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ARS Home » Research » Publications at this Location » Publication #62824


item SHOKES, F
item Melouk, Hassan

Submitted to: Book Chapter
Publication Type: Book / Chapter
Publication Acceptance Date: 8/24/1995
Publication Date: N/A
Citation: N/A

Interpretive Summary: Book chapter describing state-of-the-art relative to peanut health management; review article with no new research reported; no interpretive summary required.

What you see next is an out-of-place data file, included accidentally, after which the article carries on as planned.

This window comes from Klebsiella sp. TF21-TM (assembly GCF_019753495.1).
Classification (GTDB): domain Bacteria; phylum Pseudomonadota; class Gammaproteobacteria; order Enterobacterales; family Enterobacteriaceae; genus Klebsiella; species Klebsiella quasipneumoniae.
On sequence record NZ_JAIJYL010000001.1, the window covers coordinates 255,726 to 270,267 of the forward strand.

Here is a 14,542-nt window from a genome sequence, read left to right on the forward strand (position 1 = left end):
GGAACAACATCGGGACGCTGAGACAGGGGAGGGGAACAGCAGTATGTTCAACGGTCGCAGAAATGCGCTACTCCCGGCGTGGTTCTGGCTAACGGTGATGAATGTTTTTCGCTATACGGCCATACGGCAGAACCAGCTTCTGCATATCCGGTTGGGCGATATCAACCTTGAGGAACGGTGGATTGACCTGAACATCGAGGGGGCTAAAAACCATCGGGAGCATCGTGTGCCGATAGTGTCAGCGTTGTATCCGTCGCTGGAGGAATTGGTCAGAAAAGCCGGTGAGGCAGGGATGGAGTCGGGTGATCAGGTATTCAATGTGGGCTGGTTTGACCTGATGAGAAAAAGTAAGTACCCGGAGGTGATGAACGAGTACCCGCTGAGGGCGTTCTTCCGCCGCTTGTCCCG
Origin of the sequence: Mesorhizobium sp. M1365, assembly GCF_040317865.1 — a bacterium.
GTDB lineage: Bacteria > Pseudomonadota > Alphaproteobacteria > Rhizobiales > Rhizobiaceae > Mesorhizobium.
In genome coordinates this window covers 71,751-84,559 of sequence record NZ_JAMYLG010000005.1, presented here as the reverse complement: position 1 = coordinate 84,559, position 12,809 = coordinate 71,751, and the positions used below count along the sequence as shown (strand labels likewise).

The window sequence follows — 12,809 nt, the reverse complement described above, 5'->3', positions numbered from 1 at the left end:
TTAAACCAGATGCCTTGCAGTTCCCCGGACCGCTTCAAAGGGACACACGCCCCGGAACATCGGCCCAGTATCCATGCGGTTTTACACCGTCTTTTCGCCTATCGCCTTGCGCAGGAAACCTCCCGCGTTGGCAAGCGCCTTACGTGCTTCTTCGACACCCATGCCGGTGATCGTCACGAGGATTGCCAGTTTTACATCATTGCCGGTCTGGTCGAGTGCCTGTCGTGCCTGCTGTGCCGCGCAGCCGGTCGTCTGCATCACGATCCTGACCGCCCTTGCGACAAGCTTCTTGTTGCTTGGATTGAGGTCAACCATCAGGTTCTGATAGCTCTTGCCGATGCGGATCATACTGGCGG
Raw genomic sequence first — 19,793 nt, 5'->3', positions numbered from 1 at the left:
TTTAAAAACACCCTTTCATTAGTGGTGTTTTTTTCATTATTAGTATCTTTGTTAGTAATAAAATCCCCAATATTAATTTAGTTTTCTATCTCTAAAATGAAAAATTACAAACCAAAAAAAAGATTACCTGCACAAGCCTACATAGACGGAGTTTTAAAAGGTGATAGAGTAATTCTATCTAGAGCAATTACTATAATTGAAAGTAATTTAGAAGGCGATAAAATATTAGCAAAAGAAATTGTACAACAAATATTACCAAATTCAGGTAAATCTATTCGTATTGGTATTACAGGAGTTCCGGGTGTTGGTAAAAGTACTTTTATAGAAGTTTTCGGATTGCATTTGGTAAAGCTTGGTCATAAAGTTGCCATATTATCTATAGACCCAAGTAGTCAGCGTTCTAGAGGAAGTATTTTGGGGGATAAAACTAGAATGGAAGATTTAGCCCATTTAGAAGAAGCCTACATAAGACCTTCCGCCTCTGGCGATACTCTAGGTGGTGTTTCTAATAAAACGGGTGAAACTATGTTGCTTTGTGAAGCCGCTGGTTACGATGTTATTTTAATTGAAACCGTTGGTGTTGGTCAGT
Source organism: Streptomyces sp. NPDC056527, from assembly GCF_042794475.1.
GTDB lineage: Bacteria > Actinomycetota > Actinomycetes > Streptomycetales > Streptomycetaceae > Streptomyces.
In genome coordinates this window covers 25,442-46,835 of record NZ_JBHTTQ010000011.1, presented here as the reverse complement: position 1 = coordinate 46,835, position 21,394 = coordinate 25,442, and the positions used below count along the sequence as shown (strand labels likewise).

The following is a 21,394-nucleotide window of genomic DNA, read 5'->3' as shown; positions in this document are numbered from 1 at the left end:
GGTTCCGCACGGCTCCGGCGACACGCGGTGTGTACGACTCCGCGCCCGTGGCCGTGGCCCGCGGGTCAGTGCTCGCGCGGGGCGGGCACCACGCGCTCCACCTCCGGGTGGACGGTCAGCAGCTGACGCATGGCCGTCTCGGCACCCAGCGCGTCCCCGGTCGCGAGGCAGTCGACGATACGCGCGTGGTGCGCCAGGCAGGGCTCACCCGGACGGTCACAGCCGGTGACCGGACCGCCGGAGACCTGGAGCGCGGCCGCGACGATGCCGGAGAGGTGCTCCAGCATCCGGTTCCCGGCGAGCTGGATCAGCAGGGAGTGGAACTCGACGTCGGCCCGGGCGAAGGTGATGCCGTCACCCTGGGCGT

Technical Abstract: Growing totally unblemished or healthy plants can be accomplished only in a pathogen-free and stress-free environment. Therefore, growing plants under normal field conditions exposes them to a physically and biologically hostile environment that affects plant health adversely to varying degrees. Plant health refers to the absence of disease, injury, or defects in individual plants or a population of plants. It relates to the general condition of an individual plant or a crop (i.e., a population of plants) in a particular environment. To evaluate plant health we must consider all parts of a plant and every aspect of its growth. A sound, well-developed root system and a sturdy system of stems or branches to support the foliage are necessary for the good health of most plants. Foliage must be healthy to sustain adequate photosynthesis, and flowers must be in good condition for seed production. Requirements for the development of these will vary with different types of plants. Any given plant species is adapted for growth within certain environmental conditions. Therefore, the climate and the soil environment are important in any discussion of plant health. Plant health is directly important to those who grow plants for food or fiber. Though they are often unaware of it, plant health is of extreme importance to all consumers of plant products. Today there is an increasing interest in food safety and preservation of the environment. Therefore, any plant health management scheme must be designed for production of safe, high- quality products. It should use systems that are economically sustainable and environmentally sound.